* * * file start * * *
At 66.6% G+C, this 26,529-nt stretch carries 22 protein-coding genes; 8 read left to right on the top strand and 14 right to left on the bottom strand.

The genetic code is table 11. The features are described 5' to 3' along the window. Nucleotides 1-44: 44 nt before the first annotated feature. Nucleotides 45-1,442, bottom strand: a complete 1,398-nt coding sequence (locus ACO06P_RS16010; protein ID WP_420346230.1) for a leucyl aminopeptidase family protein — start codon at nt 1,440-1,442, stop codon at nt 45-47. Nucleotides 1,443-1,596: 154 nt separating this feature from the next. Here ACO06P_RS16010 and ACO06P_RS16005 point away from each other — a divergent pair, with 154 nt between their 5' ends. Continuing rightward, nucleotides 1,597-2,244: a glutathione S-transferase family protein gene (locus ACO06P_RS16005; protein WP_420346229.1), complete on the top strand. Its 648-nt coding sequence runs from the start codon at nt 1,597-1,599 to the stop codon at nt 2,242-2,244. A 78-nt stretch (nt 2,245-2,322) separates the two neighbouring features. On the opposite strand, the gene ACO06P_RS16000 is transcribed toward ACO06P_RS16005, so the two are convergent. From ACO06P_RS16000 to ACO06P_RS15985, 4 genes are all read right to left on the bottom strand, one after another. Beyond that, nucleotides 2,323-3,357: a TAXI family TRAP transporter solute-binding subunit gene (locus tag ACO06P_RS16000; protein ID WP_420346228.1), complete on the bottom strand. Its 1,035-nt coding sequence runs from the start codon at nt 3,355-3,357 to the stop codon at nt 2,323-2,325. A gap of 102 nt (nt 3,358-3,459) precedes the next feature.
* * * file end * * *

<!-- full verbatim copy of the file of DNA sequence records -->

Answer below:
At 66.6% G+C, this 26,529-nt stretch carries 22 protein-coding genes; 8 read left to right on the top strand and 14 right to left on the bottom strand.

The genetic code is table 11. The features are described 5' to 3' along the window. Nucleotides 1-44: 44 nt before the first annotated feature. Nucleotides 45-1,442, bottom strand: a complete 1,398-nt coding sequence (locus ACO06P_RS16010; protein ID WP_420346230.1) for a leucyl aminopeptidase family protein — start codon at nt 1,440-1,442, stop codon at nt 45-47. Nucleotides 1,443-1,596: 154 nt separating this feature from the next. Here ACO06P_RS16010 and ACO06P_RS16005 point away from each other — a divergent pair, with 154 nt between their 5' ends. Continuing rightward, nucleotides 1,597-2,244: a glutathione S-transferase family protein gene (locus ACO06P_RS16005; protein WP_420346229.1), complete on the top strand. Its 648-nt coding sequence runs from the start codon at nt 1,597-1,599 to the stop codon at nt 2,242-2,244. A 78-nt stretch (nt 2,245-2,322) separates the two neighbouring features. On the opposite strand, the gene ACO06P_RS16000 is transcribed toward ACO06P_RS16005, so the two are convergent. From ACO06P_RS16000 to ACO06P_RS15985, 4 genes are all read right to left on the bottom strand, one after another. Beyond that, nucleotides 2,323-3,357: a TAXI family TRAP transporter solute-binding subunit gene (locus tag ACO06P_RS16000; protein ID WP_420346228.1), complete on the bottom strand. Its 1,035-nt coding sequence runs from the start codon at nt 3,355-3,357 to the stop codon at nt 2,323-2,325. A gap of 102 nt (nt 3,358-3,459) precedes the next feature.